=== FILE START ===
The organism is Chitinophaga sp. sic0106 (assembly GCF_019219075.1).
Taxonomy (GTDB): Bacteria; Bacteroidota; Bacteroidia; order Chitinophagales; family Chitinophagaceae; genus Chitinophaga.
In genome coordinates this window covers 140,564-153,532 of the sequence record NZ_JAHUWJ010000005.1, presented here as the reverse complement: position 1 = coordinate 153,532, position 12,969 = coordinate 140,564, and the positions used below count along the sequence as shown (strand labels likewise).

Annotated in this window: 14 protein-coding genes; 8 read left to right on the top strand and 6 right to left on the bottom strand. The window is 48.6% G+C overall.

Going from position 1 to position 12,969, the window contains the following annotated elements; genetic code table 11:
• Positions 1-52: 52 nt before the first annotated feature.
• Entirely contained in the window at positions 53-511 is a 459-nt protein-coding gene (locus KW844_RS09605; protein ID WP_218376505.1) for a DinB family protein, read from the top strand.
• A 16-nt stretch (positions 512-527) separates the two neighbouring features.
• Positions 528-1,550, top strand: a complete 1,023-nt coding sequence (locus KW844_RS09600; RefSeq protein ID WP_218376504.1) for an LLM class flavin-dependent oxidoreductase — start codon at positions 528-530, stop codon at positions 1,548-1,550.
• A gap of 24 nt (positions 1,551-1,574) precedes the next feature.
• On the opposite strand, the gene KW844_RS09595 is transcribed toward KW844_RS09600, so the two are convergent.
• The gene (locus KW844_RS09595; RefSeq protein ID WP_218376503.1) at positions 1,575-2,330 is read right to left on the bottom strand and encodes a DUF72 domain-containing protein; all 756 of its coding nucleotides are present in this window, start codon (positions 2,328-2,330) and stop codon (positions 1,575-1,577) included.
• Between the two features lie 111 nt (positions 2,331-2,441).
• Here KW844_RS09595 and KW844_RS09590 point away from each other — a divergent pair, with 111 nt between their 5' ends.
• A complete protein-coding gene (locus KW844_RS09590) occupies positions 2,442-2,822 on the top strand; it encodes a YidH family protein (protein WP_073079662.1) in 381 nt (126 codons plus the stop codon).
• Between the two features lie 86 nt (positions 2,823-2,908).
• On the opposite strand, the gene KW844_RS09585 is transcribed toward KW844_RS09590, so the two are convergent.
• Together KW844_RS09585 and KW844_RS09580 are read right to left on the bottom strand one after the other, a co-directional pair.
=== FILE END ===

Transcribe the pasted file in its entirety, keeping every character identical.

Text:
The organism is Chitinophaga sp. sic0106 (assembly GCF_019219075.1).
Taxonomy (GTDB): Bacteria; Bacteroidota; Bacteroidia; order Chitinophagales; family Chitinophagaceae; genus Chitinophaga.
In genome coordinates this window covers 140,564-153,532 of the sequence record NZ_JAHUWJ010000005.1, presented here as the reverse complement: position 1 = coordinate 153,532, position 12,969 = coordinate 140,564, and the positions used below count along the sequence as shown (strand labels likewise).

Annotated in this window: 14 protein-coding genes; 8 read left to right on the top strand and 6 right to left on the bottom strand. The window is 48.6% G+C overall.

Going from position 1 to position 12,969, the window contains the following annotated elements; genetic code table 11:
• Positions 1-52: 52 nt before the first annotated feature.
• Entirely contained in the window at positions 53-511 is a 459-nt protein-coding gene (locus KW844_RS09605; protein ID WP_218376505.1) for a DinB family protein, read from the top strand.
• A 16-nt stretch (positions 512-527) separates the two neighbouring features.
• Positions 528-1,550, top strand: a complete 1,023-nt coding sequence (locus KW844_RS09600; RefSeq protein ID WP_218376504.1) for an LLM class flavin-dependent oxidoreductase — start codon at positions 528-530, stop codon at positions 1,548-1,550.
• A gap of 24 nt (positions 1,551-1,574) precedes the next feature.
• On the opposite strand, the gene KW844_RS09595 is transcribed toward KW844_RS09600, so the two are convergent.
• The gene (locus KW844_RS09595; RefSeq protein ID WP_218376503.1) at positions 1,575-2,330 is read right to left on the bottom strand and encodes a DUF72 domain-containing protein; all 756 of its coding nucleotides are present in this window, start codon (positions 2,328-2,330) and stop codon (positions 1,575-1,577) included.
• Between the two features lie 111 nt (positions 2,331-2,441).
• Here KW844_RS09595 and KW844_RS09590 point away from each other — a divergent pair, with 111 nt between their 5' ends.
• A complete protein-coding gene (locus KW844_RS09590) occupies positions 2,442-2,822 on the top strand; it encodes a YidH family protein (protein WP_073079662.1) in 381 nt (126 codons plus the stop codon).
• Between the two features lie 86 nt (positions 2,823-2,908).
• On the opposite strand, the gene KW844_RS09585 is transcribed toward KW844_RS09590, so the two are convergent.
• Together KW844_RS09585 and KW844_RS09580 are read right to left on the bottom strand one after the other, a co-directional pair.